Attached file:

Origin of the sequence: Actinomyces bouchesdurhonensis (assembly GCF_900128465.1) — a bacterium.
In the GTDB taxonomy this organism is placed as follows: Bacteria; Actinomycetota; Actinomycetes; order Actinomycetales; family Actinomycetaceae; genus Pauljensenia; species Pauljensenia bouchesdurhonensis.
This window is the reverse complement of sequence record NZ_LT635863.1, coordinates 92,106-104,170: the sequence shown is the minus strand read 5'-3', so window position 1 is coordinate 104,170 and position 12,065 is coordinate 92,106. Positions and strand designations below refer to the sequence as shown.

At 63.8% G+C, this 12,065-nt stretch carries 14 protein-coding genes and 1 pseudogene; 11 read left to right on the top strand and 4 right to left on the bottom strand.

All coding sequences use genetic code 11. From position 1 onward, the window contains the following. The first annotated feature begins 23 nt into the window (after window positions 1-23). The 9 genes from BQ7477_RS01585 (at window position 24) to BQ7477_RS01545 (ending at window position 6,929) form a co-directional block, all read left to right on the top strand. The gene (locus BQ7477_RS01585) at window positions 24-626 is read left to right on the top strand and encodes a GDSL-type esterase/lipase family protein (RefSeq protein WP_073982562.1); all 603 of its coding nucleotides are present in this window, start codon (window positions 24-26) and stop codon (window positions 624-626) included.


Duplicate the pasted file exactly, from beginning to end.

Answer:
Origin of the sequence: Actinomyces bouchesdurhonensis (assembly GCF_900128465.1) — a bacterium.
In the GTDB taxonomy this organism is placed as follows: Bacteria; Actinomycetota; Actinomycetes; order Actinomycetales; family Actinomycetaceae; genus Pauljensenia; species Pauljensenia bouchesdurhonensis.
This window is the reverse complement of sequence record NZ_LT635863.1, coordinates 92,106-104,170: the sequence shown is the minus strand read 5'-3', so window position 1 is coordinate 104,170 and position 12,065 is coordinate 92,106. Positions and strand designations below refer to the sequence as shown.

At 63.8% G+C, this 12,065-nt stretch carries 14 protein-coding genes and 1 pseudogene; 11 read left to right on the top strand and 4 right to left on the bottom strand.

All coding sequences use genetic code 11. From position 1 onward, the window contains the following. The first annotated feature begins 23 nt into the window (after window positions 1-23). The 9 genes from BQ7477_RS01585 (at window position 24) to BQ7477_RS01545 (ending at window position 6,929) form a co-directional block, all read left to right on the top strand. The gene (locus BQ7477_RS01585) at window positions 24-626 is read left to right on the top strand and encodes a GDSL-type esterase/lipase family protein (RefSeq protein WP_073982562.1); all 603 of its coding nucleotides are present in this window, start codon (window positions 24-26) and stop codon (window positions 624-626) included.